commendably small and can easily be removed in seconds using a number 11
blade. The overall quality of this kit compares very favorably with the
current range of similar products from the “big boys” and stands as a
testament as to what can be achieved by a committed skilled individual.
I found the only real weak point to this kit is the instructions. These
are printed on standard A4 format paper, could have been clearer and the
diagrams would have benefited from being larger. Parts 16 handles X2 are
not illustrated however there are location holes for them outboard of
the ejection seats between the seats and the cockpit walls. The landing
gear handles parts number11 location points are not clearly defined.
These parts should each be located at the bottom end of two keyhole
shaped “slots”; you’ll find one of these on the small panel that is at
the front of and to the starboard side of the centre console and the
other goes on the inboard angled part on the portside of the main
instrument panel. The inertia real control levers-the two small handles
with the round balls on the end- fit into the top of the raised box that
sits on the upper edge on the left side frame of each seat where it
transitions from seat to backrest. You will only require one canopy
actuator (part 9) but will find castings of two: spares never go wrong!
Assembly started in the usual manner, with a clean up of parts. First
I removed the small membrane of flash that you’ll find on some of the
fine delicate parts. Ironically, the flash which is traditional regarded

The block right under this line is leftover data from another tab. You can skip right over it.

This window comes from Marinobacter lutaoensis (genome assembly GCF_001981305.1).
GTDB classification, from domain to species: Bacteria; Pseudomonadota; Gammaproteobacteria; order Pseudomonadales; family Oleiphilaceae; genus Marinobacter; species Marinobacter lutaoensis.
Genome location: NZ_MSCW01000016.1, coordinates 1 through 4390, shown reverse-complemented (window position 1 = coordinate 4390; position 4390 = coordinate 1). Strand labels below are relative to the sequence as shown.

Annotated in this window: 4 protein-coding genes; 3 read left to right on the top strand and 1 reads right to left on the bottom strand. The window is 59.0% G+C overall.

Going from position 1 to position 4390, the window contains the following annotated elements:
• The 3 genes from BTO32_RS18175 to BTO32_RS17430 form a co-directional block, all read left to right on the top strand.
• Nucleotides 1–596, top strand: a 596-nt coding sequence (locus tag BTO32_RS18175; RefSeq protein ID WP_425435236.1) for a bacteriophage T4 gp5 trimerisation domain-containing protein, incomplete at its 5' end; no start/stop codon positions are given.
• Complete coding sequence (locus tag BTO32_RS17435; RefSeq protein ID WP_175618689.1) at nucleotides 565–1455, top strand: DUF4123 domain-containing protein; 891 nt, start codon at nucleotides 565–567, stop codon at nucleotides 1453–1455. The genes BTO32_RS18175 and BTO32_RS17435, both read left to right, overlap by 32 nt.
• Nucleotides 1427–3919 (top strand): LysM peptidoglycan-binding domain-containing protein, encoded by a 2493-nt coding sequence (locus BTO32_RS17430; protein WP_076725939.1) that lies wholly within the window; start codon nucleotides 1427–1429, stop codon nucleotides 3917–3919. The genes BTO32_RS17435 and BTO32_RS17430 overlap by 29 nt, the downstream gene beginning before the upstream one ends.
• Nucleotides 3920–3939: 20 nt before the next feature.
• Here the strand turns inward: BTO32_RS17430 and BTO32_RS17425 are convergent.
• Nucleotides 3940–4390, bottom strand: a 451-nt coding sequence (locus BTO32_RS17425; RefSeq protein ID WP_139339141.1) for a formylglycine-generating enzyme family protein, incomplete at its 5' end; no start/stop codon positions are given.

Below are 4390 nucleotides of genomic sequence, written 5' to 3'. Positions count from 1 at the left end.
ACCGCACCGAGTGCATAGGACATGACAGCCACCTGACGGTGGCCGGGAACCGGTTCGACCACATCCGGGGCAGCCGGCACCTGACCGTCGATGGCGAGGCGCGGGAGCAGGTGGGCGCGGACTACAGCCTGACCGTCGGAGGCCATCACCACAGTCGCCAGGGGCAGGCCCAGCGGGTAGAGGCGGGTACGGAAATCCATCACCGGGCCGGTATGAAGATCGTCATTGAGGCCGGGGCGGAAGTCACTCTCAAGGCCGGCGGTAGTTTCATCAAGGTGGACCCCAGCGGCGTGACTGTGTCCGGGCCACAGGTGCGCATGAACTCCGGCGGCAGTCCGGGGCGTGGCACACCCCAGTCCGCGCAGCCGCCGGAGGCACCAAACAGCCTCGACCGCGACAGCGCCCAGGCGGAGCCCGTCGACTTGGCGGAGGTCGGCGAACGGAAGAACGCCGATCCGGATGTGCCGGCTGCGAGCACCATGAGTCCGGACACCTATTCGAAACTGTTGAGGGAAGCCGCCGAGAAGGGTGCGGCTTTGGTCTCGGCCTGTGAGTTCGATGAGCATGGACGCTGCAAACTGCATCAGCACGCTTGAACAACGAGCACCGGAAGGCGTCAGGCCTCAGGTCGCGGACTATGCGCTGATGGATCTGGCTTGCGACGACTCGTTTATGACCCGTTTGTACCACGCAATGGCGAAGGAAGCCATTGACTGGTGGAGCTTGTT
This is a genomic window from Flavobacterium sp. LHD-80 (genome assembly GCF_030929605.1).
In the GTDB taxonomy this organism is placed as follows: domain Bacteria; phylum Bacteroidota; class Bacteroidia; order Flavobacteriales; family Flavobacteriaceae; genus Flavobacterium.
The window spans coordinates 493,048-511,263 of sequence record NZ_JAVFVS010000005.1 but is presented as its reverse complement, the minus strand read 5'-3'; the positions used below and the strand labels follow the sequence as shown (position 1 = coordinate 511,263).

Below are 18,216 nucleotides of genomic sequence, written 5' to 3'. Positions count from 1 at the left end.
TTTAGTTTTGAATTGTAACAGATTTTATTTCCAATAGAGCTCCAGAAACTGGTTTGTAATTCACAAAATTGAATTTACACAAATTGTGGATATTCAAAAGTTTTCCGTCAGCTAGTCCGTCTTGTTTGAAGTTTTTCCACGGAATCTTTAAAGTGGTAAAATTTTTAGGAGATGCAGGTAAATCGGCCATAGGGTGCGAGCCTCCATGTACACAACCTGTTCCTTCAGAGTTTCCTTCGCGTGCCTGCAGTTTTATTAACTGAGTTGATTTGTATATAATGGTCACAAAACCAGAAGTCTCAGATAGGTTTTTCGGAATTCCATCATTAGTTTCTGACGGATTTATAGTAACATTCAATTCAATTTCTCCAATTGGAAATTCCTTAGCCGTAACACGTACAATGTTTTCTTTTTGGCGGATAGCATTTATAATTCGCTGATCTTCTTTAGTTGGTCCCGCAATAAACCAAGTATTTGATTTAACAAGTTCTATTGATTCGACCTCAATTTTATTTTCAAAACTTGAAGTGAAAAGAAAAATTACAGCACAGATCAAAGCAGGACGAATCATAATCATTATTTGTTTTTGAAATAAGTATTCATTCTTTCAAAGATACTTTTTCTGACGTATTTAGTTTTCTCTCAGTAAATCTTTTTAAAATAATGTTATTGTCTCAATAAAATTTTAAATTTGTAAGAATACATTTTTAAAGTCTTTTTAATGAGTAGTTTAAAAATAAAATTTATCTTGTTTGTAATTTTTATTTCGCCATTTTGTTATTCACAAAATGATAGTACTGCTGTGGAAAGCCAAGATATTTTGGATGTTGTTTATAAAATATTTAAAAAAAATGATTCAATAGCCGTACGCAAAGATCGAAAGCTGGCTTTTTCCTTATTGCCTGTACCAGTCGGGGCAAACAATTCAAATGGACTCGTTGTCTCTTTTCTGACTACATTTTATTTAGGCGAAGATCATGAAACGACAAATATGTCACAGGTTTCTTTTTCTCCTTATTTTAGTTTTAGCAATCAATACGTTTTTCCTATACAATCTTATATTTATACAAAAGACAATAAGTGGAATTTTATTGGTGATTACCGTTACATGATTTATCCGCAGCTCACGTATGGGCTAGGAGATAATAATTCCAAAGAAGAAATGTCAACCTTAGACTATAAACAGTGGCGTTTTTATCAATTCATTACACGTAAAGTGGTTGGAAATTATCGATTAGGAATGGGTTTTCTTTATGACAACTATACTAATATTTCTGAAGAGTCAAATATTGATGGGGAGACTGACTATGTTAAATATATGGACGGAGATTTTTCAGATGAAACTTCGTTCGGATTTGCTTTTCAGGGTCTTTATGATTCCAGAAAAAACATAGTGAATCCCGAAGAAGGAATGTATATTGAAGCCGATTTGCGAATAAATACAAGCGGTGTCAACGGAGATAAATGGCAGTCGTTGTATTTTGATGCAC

as a nuisance helps to prevent these parts from damage/breakage during
transportation/postage. You can make flash serve a very positive purpose
to help facilitate clean up the mold lines on smaller parts, which I
always find a fiddly task. I have found that to clean the small
parts-and some of these kit parts are indeed very small parts-the best
way is to remove the flash from along one side and above the part with
the tip of a new number 11 blade. When doing this the flash on the
opposing side of the part will help support the part and make cleaning
of that side easier. Once you are happy with the one side take a small
piece if masking tape and attach this to the cleaned-up side and to the
poring block: this will help to brace the part during clean- up as well
as reduce the “sproing factor”. In the unlikely event that a part does
in fact “sproing” then there is a good chance that-being stuck to the
tape- it won’t go far. If it does fly, it will take the tape with it-
making it easier to find after launch and so solving the age old problem
of rug burn to the nose as you search for those little thingamabobs!
Pour blocks are minimal and the only pour blocks that required the use
of a saw where those on the ejection seat, these are extremely small and
it’s the work of only a few moments to remove them. Unlike the castings
of some of the major manufacturers of resin kits, with IFactory you
don’t end up with more resin in poring blocks than you do parts.
Assembly started as per the kit instructions and follows the “usual”
assembly sequence for building a tub, ie: glue cockpit side panels to
fuselage interior, build/detail floor and seats etc. However, after I’d
glued the side panels on, I quickly changed my mind on this and I